“Lola,” she said, visiting her friend, “I think I’ll come.”

“Oh, jolly!” cried the latter.

“Can we get it right away?” she asked, meaning the room.

“Certainly,” cried Lola.

They went to look at it. Carrie had saved ten dollars from her expenditures–enough for this and her board beside. Her enlarged salary would not begin for ten days yet–would not reach her for seventeen. She paid half of the six dollars with her friend.

“Now, I’ve just enough to get on to the end of the week,” she confided.

“Oh, I’ve got some,” said Lola. “I’ve got twenty-five dollars, if you need it.”

“No,” said Carrie. “I guess I’ll get along.”

They decided to move Friday, which was two days away. Now that the thing was settled, Carrie’s heart misgave her. She felt very much like a criminal in the matter. Each day looking at Hurstwood, she had realised that, along with the disagreeableness of his attitude, there was something pathetic.

She looked at him the same evening she had made up her mind to go, and now he seemed not so shiftless and worthless, but run down and beaten upon by chance. His eyes were not keen, his face marked, his hands flabby. She thought his hair had a touch of grey. All unconscious of his doom, he rocked and read his paper, while she glanced at him.

Knowing that the end was so near, she became rather solicitous.

“Will you go over and get some canned peaches?” she asked Hurstwood, laying down a two-dollar bill.

“Certainly,” he said, looking in wonder at the money.

“See if you can get some nice asparagus,” she added. “I’ll cook it for dinner.”

Hurstwood rose and took the money, slipping on his overcoat and getting his hat. Carrie noticed that both of these articles of apparel were old and poor looking in appearance. It was plain enough before, but now it came home with peculiar force. Perhaps he couldn’t help it, after all. He had done well in Chicago. She remembered his fine appearance the days he had met her in the park. Then he was so sprightly, so clean. Had it been all his fault?

He came back and laid the change down with the food.

“You’d better keep it,” she observed. “We’ll need other things.”

“No,” he said, with a sort of pride; “you keep it.”

“Oh, go on and keep it,” she replied, rather unnerved. “There’ll be other things.”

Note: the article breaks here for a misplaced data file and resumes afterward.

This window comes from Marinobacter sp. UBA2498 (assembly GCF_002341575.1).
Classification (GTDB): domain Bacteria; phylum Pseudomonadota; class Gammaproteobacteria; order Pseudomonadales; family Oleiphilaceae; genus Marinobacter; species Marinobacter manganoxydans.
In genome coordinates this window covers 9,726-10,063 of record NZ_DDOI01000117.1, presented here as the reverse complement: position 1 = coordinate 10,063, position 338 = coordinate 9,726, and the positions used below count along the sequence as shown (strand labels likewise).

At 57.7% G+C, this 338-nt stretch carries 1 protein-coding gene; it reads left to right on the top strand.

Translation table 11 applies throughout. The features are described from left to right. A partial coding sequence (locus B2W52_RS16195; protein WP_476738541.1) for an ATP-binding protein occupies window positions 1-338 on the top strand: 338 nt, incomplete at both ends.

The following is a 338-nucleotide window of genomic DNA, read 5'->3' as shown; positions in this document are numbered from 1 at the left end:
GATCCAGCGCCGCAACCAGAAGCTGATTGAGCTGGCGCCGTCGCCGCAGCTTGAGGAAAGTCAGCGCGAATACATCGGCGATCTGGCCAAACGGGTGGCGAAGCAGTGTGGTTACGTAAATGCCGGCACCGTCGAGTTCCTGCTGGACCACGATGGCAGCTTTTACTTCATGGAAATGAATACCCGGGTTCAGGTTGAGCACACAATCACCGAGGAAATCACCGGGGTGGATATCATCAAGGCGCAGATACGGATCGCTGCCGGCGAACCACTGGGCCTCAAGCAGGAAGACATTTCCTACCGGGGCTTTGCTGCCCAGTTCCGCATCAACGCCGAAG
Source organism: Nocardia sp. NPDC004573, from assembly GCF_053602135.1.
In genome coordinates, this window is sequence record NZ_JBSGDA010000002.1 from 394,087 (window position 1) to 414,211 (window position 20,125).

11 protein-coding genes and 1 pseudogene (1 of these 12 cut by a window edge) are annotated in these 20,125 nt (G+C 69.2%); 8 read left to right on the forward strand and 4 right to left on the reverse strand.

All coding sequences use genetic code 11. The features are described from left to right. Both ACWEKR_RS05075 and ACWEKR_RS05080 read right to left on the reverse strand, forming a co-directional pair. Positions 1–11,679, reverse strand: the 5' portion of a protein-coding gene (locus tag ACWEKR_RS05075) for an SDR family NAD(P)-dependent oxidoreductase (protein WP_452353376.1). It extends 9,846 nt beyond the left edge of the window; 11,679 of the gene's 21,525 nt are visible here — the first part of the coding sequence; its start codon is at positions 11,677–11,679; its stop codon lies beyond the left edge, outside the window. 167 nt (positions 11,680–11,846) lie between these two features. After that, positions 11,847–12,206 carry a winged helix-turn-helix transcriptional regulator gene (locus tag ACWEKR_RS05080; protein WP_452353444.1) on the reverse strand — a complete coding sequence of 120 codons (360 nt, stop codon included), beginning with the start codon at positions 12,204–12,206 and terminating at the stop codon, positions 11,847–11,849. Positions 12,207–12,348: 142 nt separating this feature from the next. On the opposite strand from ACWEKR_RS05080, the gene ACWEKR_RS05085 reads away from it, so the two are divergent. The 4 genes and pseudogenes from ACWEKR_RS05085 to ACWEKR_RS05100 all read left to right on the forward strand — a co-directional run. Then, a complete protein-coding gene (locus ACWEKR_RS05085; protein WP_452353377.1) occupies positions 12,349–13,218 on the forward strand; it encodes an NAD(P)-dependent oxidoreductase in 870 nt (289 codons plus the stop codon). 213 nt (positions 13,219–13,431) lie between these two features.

He wondered at this, not knowing the pathetic figure he had become in her eyes. She restrained herself with difficulty from showing a quaver in her voice.

To say truly, this would have been Carrie’s attitude in any case. She had looked back at times upon her parting from Drouet and had regretted that she had served him so badly. She hoped she would never meet him again, but she was ashamed of her conduct. Not that she had any choice in the final separation. She had gone willingly to seek him, with sympathy in her heart, when Hurstwood had reported him ill. There was something cruel somewhere, and not being able to track it mentally to its logical lair, she concluded with feeling that he would never understand what Hurstwood had done and would see hard-hearted decision in her deed; hence her shame. Not that she cared for him. She did not want to make any one who had been good to her feel badly.

She did not realise what she was doing by allowing these feelings to possess her. Hurstwood, noticing the kindness, conceived better of her. “Carrie’s good-natured, anyhow,” he thought.

Going to Miss Osborne’s that afternoon, she found that little lady packing and singing.

“Why don’t you come over with me today?” she asked.

“Oh, I can’t,” said Carrie. “I’ll be there Friday. Would you mind lending me the twenty-five dollars you spoke of?”

“Why, no,” said Lola, going for her purse.

“I want to get some other things,” said Carrie.

“Oh, that’s all right,” answered the little girl, good-naturedly, glad to be of service.
It had been days since Hurstwood had done more than go to the grocery or to the news-stand. Now the weariness of indoors was upon him–had been for two days–but chill, grey weather had held him back. Friday broke fair and warm. It was one of those lovely harbingers of spring, given as a sign in dreary winter that earth is not forsaken of warmth and beauty. The blue heaven, holding its one golden orb, poured down a crystal wash of warm light. It was plain, from the voice of the sparrows, that all was halcyon outside. Carrie raised the front windows, and felt the south wind blowing.

“It’s lovely out to-day,” she remarked.

“Is it?” said Hurstwood.

After breakfast, he immediately got his other clothes.

“Will you be back for lunch?” asked Carrie nervously.

“No,” he said.

He went out into the streets and tramped north, along Seventh Avenue, idly fixing upon the Harlem River as an objective point. He had seen some ships up there, the time he had called upon the brewers. He wondered how the territory thereabouts was growing.